October 16, 2014 report
Researchers find sea otter dental enamel 2.5 times as strong as humans
A team of researchers with members from the U.S., Germany and Kuwait has found that sea otter dental enamel is approximately two and a half times as strong as human dental enamel. In their study published in the journal Biology Letters, the team describes how their analysis of sea otter teeth revealed a high number of layers of protein-rich gel that give their teeth much greater strength and how that finding might impact the study of some of our ancient human ancestors.
The study carried out by the team was not due to simple curiosity about how the playful sea creatures manage to crack open clam and crab shells without breaking their teeth, it was also an effort to learn more about the history of human teeth.
To find out how strong the sea otter teeth and enamel really are, the researchers collected several tooth samples from sea otter skulls, and tried to crunch them using a compression machine that also displayed the force being exerted. In so doing they found that sea otter teeth were able to withstand two and a half times as much force as human teeth.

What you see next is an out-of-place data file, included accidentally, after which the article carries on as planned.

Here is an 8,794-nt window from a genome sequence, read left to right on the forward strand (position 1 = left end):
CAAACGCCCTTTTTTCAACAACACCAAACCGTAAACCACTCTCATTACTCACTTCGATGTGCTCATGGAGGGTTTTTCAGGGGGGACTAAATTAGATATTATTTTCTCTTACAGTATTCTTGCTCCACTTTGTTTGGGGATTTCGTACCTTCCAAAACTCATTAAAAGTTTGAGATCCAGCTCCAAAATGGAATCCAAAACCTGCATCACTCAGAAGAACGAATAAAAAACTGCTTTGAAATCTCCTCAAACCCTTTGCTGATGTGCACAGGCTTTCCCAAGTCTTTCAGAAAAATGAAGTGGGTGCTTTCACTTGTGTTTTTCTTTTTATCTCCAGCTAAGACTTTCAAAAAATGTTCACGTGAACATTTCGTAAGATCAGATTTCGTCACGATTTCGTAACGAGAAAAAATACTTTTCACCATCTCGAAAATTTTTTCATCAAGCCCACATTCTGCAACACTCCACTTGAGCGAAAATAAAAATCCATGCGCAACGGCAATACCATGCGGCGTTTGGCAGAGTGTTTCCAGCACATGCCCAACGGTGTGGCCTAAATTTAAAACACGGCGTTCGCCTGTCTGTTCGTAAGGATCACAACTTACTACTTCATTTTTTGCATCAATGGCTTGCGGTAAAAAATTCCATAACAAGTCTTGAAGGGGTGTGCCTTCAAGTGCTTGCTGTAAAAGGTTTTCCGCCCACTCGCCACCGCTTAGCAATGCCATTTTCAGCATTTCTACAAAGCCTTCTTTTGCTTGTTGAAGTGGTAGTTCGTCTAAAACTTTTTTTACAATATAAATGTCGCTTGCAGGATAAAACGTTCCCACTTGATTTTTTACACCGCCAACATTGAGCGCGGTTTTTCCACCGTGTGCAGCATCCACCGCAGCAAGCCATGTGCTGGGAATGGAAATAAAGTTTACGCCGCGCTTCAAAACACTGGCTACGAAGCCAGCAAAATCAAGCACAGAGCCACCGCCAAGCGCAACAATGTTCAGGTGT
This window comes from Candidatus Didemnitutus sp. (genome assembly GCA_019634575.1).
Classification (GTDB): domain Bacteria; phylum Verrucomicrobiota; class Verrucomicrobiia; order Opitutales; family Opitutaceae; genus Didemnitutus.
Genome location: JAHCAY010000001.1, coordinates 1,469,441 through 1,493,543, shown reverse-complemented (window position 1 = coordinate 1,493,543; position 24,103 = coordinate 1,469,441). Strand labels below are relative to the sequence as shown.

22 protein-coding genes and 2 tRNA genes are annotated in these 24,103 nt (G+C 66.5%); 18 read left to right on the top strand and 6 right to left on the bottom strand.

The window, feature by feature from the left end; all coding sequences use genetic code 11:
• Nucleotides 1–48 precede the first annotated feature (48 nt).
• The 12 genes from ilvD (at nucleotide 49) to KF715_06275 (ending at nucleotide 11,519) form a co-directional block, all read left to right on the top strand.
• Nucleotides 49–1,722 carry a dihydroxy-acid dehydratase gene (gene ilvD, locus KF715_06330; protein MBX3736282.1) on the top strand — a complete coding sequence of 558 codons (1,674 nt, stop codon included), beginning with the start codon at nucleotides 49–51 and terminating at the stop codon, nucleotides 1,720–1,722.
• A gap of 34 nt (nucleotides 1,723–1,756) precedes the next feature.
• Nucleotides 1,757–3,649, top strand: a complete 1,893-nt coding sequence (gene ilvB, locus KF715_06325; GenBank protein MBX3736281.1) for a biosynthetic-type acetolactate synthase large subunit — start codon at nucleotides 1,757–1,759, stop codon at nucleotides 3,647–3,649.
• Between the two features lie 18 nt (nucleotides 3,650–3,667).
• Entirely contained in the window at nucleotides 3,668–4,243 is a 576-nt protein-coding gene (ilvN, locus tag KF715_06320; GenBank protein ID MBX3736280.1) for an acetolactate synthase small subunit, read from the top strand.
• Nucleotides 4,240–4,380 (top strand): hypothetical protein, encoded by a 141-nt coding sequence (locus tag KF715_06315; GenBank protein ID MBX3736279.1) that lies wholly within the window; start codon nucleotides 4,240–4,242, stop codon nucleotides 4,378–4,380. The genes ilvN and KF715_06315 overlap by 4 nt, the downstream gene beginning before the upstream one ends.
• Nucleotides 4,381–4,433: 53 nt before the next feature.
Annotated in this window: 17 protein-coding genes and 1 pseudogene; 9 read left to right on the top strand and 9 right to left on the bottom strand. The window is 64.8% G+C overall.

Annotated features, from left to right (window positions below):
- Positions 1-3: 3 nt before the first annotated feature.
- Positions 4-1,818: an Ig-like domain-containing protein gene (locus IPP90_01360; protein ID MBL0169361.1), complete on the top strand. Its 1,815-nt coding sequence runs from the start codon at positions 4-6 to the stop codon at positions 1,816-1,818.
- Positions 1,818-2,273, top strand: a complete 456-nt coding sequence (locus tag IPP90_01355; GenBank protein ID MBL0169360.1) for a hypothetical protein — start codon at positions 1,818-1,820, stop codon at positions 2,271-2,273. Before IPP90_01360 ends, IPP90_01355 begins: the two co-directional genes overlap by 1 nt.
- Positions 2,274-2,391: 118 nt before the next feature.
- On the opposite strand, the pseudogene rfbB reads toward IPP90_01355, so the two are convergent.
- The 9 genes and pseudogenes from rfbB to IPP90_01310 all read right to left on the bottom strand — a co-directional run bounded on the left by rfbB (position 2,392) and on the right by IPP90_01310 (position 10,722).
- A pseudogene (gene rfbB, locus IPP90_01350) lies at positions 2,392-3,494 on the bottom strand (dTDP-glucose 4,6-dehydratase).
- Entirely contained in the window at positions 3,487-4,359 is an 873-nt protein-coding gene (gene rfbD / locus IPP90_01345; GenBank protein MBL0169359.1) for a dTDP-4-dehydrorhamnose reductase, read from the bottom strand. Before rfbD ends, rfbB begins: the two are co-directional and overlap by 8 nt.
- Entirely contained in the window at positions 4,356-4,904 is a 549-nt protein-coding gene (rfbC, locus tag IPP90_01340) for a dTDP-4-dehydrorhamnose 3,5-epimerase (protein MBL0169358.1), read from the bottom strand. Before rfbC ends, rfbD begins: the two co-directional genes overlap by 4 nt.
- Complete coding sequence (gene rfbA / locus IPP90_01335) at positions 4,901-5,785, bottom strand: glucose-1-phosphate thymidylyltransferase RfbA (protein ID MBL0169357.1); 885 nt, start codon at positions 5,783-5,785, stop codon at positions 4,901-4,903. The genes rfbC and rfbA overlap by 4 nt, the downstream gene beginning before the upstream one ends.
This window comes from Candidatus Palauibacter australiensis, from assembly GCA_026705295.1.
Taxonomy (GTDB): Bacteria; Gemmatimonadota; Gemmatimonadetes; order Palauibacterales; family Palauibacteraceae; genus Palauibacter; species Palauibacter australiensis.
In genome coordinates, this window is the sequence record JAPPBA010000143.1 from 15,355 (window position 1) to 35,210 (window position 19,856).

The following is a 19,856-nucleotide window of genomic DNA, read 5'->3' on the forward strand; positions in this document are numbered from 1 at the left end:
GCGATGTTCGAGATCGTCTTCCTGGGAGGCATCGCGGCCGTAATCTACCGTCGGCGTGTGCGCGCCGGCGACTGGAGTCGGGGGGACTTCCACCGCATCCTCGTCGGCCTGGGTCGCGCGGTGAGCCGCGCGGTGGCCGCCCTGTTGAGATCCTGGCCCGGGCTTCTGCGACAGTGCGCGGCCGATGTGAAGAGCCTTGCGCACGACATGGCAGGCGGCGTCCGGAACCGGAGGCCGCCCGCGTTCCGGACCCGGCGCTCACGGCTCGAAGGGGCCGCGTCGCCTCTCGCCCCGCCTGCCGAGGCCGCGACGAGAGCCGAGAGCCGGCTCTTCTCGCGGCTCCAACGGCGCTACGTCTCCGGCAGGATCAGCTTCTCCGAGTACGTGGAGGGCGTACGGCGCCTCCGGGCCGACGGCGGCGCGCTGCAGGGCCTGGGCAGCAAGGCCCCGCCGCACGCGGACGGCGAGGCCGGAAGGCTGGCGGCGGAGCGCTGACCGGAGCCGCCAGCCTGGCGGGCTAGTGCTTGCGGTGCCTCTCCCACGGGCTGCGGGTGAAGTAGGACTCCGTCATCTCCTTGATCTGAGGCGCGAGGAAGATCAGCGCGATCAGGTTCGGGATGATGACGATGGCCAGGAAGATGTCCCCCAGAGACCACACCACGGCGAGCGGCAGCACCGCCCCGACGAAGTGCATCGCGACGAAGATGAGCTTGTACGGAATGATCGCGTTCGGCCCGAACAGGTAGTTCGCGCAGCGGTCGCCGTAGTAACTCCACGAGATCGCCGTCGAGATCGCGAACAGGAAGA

By looking at the teeth under a microscope, the researchers could see that the otters had more crack resisting layers than human teeth (19 per millimeter for them versus 14 for us). The crack resistant layers are made up of a gel high in protein in both species and serve as a means of preventing cracks from propagating. The team also noted that the enamel layers were arranged in a pattern that was more circular than is found in humans.
The findings by the team are interesting for another reason—some of our early ancestors, the hominin Paranthropus boisei (from around 1.2 to to 2.3 million years ago) had the same number of crack resistant layers in their teeth as do the modern sea otters. This suggests of course that our early ancestors were cracking some pretty hard stuff with their teeth as well. That finding may help researchers better understand the diet of P. boisei and also suggests that over a very long period of time, our teeth have grown weaker.
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